Editorial Roundup: Idaho | The Spokesman-Review
Recent editorials from Idaho newspapers:
Idaho’s Republican legislators: A woman’s place is in the home
A group of over 50 people, mostly women, rallied in front of the Idaho Statehouse to protest the House killing Bill 226 that would provide $6 million in federal grants for early childhood education in Idaho. The vote was split and failed by one vote. BY DARIN OSWALD
The 2021 Idaho legislative session has not been a particularly good one for women. Republican legislators have proposed a number of bills that directly affect women negatively and have shot down several bills that would have helped them.
One legislator this week let slip the attitude he has about women: stay in the home, where you belong.
“(Any) bill that makes it easier or more convenient for mothers to come out of the home and let others raise their child, I don’t think that’s a good direction for us to be going,” said Rep. Charlie Shepherd, R-Pollock, in arguing against accepting a $6 million federal grant to establish an early-learning program in Idaho.
It’s a stunning admission that a legislator thinks we shouldn’t establish an early-learning program because he thinks it would serve as a babysitting program and give mothers an excuse just to get out of the house and let someone else raise their children for them.
Is that what they really think?
Shepherd issued an apology on the floor of the House on Wednesday — sort of.
“After hearing my remarks played back, I recognize how my remarks sounded derogatory, offensive and even sexist toward the mothers of this state,” Shepherd said.
No, representative, your remarks didn’t sound derogatory, offensive and even sexist; they were derogatory, offensive and sexist.
Further, Shepherd tried to explain, “My intent was to compliment mothers in every way possible. I stand before you now to admit that I failed miserably.”
We struggle to comprehend how Shepherd intended to compliment mothers by suggesting that they are just looking for a convenient way to dump their kids on someone else so they can “come out of the house.”
The measure to accept the federal money eventually was shot down.
Sorry, moms, get back in the house.
“This vote was such a disappointment and a slap in the face to the working families of Idaho,” House Minority Leader Ilana Rubel, D-Boise, said in a press release after the vote. “This money was a lifeline to communities around our state where children could have the opportunity to get a boost toward literacy and school readiness. Idaho is one of only four states that offer no public early childhood education options, and this was a golden opportunity to expand offerings without expending state funds. Our children are the future of this state, and we should be doing everything we can to invest in their educational development. We must do better.”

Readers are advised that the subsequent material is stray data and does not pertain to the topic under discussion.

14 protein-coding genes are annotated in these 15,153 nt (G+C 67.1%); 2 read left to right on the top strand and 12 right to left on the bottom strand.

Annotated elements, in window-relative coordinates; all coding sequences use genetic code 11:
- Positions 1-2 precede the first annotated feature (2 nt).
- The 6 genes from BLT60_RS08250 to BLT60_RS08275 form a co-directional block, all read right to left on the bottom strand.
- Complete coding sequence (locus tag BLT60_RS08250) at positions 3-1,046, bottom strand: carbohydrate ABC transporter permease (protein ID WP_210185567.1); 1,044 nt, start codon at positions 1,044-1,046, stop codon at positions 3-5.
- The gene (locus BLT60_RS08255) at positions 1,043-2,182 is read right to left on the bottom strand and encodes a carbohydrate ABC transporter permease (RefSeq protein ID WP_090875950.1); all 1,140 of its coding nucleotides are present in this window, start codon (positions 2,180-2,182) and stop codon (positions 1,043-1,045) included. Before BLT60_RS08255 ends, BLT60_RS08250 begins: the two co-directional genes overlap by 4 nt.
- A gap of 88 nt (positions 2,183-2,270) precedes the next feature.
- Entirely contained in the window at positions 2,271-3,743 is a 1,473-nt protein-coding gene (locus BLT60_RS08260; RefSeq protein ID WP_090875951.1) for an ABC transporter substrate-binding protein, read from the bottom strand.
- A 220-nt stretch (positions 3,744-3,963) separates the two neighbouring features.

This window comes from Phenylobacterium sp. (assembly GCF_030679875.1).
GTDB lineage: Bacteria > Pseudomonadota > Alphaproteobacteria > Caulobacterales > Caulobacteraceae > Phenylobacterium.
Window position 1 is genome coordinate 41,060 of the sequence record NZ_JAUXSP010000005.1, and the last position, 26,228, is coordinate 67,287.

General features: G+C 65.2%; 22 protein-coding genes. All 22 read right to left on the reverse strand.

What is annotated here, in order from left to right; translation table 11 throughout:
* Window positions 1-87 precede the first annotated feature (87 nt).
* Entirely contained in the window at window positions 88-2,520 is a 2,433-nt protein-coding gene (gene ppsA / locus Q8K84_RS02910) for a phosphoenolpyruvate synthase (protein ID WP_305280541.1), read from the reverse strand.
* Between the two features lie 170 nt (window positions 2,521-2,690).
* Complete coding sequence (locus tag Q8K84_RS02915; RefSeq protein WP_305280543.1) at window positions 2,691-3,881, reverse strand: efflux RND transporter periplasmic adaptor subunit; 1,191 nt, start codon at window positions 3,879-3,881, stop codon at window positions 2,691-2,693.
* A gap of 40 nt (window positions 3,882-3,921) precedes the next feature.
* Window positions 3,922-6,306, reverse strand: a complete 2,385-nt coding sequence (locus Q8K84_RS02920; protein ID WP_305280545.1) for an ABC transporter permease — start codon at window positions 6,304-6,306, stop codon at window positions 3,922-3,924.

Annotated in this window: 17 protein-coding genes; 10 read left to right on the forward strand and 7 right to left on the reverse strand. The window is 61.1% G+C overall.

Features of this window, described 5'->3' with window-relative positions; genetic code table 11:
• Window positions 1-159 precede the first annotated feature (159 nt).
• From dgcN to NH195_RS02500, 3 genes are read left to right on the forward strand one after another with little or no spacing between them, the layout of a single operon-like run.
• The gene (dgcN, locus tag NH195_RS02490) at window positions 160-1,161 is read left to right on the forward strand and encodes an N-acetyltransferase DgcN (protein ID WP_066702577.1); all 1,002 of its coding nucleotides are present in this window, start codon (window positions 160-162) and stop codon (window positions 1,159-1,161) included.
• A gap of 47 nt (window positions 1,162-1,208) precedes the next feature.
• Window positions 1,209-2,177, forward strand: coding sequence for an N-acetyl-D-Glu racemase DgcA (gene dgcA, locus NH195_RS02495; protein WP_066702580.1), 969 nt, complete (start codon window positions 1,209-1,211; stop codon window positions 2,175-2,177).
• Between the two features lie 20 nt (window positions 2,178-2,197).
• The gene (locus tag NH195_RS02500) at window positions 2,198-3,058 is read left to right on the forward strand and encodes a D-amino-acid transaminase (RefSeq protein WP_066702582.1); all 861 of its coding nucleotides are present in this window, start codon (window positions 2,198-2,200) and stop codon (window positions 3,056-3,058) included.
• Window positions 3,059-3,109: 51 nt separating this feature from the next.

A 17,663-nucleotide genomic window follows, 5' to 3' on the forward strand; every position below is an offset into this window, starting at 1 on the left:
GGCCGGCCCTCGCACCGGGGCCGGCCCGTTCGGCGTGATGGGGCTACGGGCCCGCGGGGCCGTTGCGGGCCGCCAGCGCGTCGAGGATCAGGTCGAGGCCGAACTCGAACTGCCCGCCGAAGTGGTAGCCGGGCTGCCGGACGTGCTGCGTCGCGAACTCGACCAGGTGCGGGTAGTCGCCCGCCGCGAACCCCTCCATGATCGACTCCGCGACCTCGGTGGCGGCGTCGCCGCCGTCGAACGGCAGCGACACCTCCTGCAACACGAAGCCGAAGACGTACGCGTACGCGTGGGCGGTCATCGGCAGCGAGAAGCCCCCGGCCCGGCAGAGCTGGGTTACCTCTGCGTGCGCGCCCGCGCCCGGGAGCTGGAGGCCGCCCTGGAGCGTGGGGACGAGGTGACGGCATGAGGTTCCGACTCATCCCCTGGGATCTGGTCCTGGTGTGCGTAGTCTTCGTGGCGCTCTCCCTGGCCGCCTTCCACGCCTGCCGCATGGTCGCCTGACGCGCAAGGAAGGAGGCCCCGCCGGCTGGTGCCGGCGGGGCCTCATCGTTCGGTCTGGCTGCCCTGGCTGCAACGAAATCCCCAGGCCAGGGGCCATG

Unfortunately, Shepherd’s comments detract from the bigger discussion about the fact that we already have single working moms and dads in need who send their kids to day-care centers or preschools. This money would have helped those Idahoans. Further, comments like Shepherd’s show that he’s missing the point about the benefits of early education and having children ready to learn by kindergarten.
Shepherd’s comments perhaps explain a lot about why these Republican legislators keep casting votes against women.
Another bill that would have helped women in Idaho was killed on the same day in the Senate.
Senate Bill 1098 would have allowed women to receive up to a 12-month supply of prescribed contraceptives if they so choose. While some insurance plans reimburse only for a one-month or three-month supply, this bill would have required any health benefit plan issued or renewed on or after Jan. 1, 2022, to include as one of its options reimbursement for up to a 12-month refill supply.
When Idaho legislators like Rep. Shepherd say the quiet parts out loud, we begin to understand why they vote the way they do.
So, thank you, Rep. Shepherd, for at least being honest and opening a window to how you really feel about women’s issues.
At least now we know where women stand with you — in the kitchen.
Online: Idaho Statesman
Von Ehlinger believes Boise knows best
The Lewiston Tribune
Sometime later this year, President Joe Biden and the Democratic Congress may push through a massive public infrastructure bill.
Should that happen, communities across the state of Idaho may become eligible for grants — above and beyond the simple act of filling potholes and resurfacing streets — that will be devoted specifically to addressing community entrances and/or parks.
Say, for instance, the city of Lewiston snags a reasonably good piece of change for a facelift — perhaps near the roundabout at Snake River Avenue.
If Rep. Aaron von Ehlinger, R-Lewiston, has his way, the money would be turned back.
The freshman Republican is responsible for a bill that would subject all public art projects costing more than $10,000 to a public vote.
There’s no small part of irony involved here. Von Ehlinger serves in a Legislature that seems hellbent on stopping voters from second-guessing its own decisions through the initiative or referendum process. Yet, here he would insist that any county, city or taxing district subject itself to second-guessing at the ballot box when it comes to public art.
What’s more, he would insist that two-thirds of the voters agree — a margin rarely achieved and even then, usually for public school construction bonds.
No one ever accused Idaho’s lawmakers of respecting local control. But this latest example of “Boise knows best” has all the trappings of a slippery slope. Slap a two-thirds vote requirement on public arts projects today; tomorrow it could be interfering with something Lewiston truly holds dear, such as fixing 21st Street or concocting some strategy to finally enable Lewiston’s economy to catch up with the rest of the state.
What’s generating this?
An educated guess would be the “Canoe Wave” sculpture near the eastern side of the Interstate Bridge. Although it’s something of a tourist draw now, the $100,000 structure generated its share of criticism when it first emerged a decade ago.
If it was a matter of taste, then it’s up to the individual.
But a lot of the griping was unfounded. For one thing, this was never a matter of diverting federal, state or local dollars from street repairs into some esoteric piece of art.
By the time Burlingham, Ala., artist Christopher Fennell completed it, the project had cost close to $100,000. But it was a small slice of a $904,000 package that included landscaping, rock work and retaining structures at Kiwanis Park, a sculptured rock and a welcome sign at the entrance to Lewiston just off the Interstate Bridge, planting of trees at the entrance and along Snake River Avenue and aerators at the ponds.
Most of the money came from the federal government: $500,000 in highway funds passed through the Idaho Transportation Department, $148,000 from the U.S Department of Housing and Urban Development and then another $48,000 from Avista Corp.